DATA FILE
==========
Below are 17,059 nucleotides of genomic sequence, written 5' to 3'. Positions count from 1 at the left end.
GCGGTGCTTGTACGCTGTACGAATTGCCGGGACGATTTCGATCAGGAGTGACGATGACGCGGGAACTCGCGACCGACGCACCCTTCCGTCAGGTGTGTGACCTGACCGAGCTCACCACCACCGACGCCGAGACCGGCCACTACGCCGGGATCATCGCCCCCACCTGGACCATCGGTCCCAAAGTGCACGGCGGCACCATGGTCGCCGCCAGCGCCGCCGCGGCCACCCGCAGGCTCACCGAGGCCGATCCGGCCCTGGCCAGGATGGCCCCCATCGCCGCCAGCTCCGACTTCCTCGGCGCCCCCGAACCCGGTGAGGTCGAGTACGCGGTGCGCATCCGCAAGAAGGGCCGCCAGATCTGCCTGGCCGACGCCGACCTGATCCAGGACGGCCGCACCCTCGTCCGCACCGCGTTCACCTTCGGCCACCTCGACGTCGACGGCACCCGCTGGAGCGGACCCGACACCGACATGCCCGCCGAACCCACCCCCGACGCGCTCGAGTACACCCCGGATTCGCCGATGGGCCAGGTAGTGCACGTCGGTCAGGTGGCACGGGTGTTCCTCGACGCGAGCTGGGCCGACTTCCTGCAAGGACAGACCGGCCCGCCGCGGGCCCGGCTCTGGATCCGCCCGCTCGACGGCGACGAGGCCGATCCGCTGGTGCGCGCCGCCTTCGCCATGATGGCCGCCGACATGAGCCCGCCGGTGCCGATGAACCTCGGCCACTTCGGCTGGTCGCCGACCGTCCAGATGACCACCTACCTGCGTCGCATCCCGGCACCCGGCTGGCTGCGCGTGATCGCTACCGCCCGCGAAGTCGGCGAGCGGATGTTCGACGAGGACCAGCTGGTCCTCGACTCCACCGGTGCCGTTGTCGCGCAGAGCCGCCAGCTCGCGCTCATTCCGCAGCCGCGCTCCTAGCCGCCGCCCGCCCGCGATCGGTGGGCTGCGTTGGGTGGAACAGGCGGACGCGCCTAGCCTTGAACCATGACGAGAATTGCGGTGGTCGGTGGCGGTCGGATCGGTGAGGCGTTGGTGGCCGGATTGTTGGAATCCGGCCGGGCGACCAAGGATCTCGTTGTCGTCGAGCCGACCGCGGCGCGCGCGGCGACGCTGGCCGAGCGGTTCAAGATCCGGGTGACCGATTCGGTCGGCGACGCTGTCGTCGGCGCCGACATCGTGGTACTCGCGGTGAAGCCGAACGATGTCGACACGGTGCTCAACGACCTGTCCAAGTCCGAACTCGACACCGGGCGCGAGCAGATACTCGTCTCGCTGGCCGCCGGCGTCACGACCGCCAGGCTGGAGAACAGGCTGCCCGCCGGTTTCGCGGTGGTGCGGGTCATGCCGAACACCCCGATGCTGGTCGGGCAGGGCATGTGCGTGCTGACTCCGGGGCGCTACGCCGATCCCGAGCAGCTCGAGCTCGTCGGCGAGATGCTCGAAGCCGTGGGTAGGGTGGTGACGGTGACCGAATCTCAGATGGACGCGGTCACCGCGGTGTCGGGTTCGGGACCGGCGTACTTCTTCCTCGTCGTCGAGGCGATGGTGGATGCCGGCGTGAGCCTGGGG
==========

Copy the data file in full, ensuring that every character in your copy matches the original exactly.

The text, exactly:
Below are 17,059 nucleotides of genomic sequence, written 5' to 3'. Positions count from 1 at the left end.
GCGGTGCTTGTACGCTGTACGAATTGCCGGGACGATTTCGATCAGGAGTGACGATGACGCGGGAACTCGCGACCGACGCACCCTTCCGTCAGGTGTGTGACCTGACCGAGCTCACCACCACCGACGCCGAGACCGGCCACTACGCCGGGATCATCGCCCCCACCTGGACCATCGGTCCCAAAGTGCACGGCGGCACCATGGTCGCCGCCAGCGCCGCCGCGGCCACCCGCAGGCTCACCGAGGCCGATCCGGCCCTGGCCAGGATGGCCCCCATCGCCGCCAGCTCCGACTTCCTCGGCGCCCCCGAACCCGGTGAGGTCGAGTACGCGGTGCGCATCCGCAAGAAGGGCCGCCAGATCTGCCTGGCCGACGCCGACCTGATCCAGGACGGCCGCACCCTCGTCCGCACCGCGTTCACCTTCGGCCACCTCGACGTCGACGGCACCCGCTGGAGCGGACCCGACACCGACATGCCCGCCGAACCCACCCCCGACGCGCTCGAGTACACCCCGGATTCGCCGATGGGCCAGGTAGTGCACGTCGGTCAGGTGGCACGGGTGTTCCTCGACGCGAGCTGGGCCGACTTCCTGCAAGGACAGACCGGCCCGCCGCGGGCCCGGCTCTGGATCCGCCCGCTCGACGGCGACGAGGCCGATCCGCTGGTGCGCGCCGCCTTCGCCATGATGGCCGCCGACATGAGCCCGCCGGTGCCGATGAACCTCGGCCACTTCGGCTGGTCGCCGACCGTCCAGATGACCACCTACCTGCGTCGCATCCCGGCACCCGGCTGGCTGCGCGTGATCGCTACCGCCCGCGAAGTCGGCGAGCGGATGTTCGACGAGGACCAGCTGGTCCTCGACTCCACCGGTGCCGTTGTCGCGCAGAGCCGCCAGCTCGCGCTCATTCCGCAGCCGCGCTCCTAGCCGCCGCCCGCCCGCGATCGGTGGGCTGCGTTGGGTGGAACAGGCGGACGCGCCTAGCCTTGAACCATGACGAGAATTGCGGTGGTCGGTGGCGGTCGGATCGGTGAGGCGTTGGTGGCCGGATTGTTGGAATCCGGCCGGGCGACCAAGGATCTCGTTGTCGTCGAGCCGACCGCGGCGCGCGCGGCGACGCTGGCCGAGCGGTTCAAGATCCGGGTGACCGATTCGGTCGGCGACGCTGTCGTCGGCGCCGACATCGTGGTACTCGCGGTGAAGCCGAACGATGTCGACACGGTGCTCAACGACCTGTCCAAGTCCGAACTCGACACCGGGCGCGAGCAGATACTCGTCTCGCTGGCCGCCGGCGTCACGACCGCCAGGCTGGAGAACAGGCTGCCCGCCGGTTTCGCGGTGGTGCGGGTCATGCCGAACACCCCGATGCTGGTCGGGCAGGGCATGTGCGTGCTGACTCCGGGGCGCTACGCCGATCCCGAGCAGCTCGAGCTCGTCGGCGAGATGCTCGAAGCCGTGGGTAGGGTGGTGACGGTGACCGAATCTCAGATGGACGCGGTCACCGCGGTGTCGGGTTCGGGACCGGCGTACTTCTTCCTCGTCGTCGAGGCGATGGTGGATGCCGGCGTGAGCCTGGGG